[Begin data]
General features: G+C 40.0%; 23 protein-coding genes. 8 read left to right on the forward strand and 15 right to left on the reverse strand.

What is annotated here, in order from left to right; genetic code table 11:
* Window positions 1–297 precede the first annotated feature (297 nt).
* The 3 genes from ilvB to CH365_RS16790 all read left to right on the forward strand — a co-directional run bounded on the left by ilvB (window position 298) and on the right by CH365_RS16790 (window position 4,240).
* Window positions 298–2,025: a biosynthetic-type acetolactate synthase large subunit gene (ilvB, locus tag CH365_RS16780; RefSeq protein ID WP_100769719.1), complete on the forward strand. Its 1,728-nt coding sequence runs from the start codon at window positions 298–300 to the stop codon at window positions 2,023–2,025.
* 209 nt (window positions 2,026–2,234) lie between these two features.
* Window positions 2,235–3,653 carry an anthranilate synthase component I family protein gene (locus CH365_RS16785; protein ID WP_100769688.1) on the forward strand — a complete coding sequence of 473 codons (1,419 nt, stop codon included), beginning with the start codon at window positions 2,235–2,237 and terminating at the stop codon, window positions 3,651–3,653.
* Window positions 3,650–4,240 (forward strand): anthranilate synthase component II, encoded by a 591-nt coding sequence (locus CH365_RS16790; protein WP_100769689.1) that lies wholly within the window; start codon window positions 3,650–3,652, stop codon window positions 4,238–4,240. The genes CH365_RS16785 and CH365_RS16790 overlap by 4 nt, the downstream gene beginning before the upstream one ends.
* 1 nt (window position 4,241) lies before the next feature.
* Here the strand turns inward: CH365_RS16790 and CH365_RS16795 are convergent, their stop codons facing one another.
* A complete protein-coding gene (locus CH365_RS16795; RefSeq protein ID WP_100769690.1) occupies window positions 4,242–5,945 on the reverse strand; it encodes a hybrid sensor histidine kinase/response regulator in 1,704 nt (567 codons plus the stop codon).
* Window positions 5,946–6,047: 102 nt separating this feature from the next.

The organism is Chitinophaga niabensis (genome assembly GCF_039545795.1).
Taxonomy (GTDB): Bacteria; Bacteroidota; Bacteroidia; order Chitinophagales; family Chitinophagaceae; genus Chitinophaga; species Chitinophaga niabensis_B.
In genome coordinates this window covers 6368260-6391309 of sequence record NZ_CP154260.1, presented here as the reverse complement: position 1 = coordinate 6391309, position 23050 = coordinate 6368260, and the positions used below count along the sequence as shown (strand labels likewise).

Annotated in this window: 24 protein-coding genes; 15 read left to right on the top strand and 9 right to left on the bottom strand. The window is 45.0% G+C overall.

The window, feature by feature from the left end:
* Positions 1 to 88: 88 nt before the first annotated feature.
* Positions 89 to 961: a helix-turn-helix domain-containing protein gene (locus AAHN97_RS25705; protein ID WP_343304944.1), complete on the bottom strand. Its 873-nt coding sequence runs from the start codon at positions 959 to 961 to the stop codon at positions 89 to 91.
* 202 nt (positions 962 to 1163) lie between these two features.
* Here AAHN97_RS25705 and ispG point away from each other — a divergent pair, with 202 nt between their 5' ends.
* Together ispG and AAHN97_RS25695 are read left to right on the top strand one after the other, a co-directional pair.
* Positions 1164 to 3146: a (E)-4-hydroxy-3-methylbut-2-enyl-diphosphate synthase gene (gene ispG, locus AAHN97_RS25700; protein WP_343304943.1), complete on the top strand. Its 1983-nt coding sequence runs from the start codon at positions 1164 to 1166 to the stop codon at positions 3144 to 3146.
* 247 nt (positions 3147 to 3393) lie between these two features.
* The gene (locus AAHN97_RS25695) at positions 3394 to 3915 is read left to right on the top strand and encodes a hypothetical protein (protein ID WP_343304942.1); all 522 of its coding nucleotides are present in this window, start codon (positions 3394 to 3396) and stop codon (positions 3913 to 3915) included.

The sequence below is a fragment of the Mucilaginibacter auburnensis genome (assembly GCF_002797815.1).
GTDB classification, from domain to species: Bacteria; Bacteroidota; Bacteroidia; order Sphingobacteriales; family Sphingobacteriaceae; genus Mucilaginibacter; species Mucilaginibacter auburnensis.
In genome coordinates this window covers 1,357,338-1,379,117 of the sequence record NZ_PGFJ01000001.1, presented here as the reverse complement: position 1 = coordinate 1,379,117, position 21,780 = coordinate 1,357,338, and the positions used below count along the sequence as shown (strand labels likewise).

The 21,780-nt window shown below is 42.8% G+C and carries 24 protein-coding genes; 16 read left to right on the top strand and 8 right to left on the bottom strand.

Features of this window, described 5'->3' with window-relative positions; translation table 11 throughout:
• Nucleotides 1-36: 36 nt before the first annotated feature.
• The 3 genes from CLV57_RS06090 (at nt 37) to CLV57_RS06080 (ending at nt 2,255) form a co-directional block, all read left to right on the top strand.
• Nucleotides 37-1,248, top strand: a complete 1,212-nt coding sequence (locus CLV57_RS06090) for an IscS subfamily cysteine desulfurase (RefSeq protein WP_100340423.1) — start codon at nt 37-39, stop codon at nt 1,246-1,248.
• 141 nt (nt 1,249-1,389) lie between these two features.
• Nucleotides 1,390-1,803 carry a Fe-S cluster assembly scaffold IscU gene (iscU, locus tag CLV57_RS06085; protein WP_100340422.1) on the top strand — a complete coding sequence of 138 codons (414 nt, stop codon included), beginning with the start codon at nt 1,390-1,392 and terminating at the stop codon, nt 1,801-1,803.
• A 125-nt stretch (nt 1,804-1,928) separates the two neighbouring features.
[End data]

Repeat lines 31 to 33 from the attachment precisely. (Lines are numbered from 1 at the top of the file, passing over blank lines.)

• Nucleotides 1-36: 36 nt before the first annotated feature.
• The 3 genes from CLV57_RS06090 (at nt 37) to CLV57_RS06080 (ending at nt 2,255) form a co-directional block, all read left to right on the top strand.
• Nucleotides 37-1,248, top strand: a complete 1,212-nt coding sequence (locus CLV57_RS06090) for an IscS subfamily cysteine desulfurase (RefSeq protein WP_100340423.1) — start codon at nt 37-39, stop codon at nt 1,246-1,248.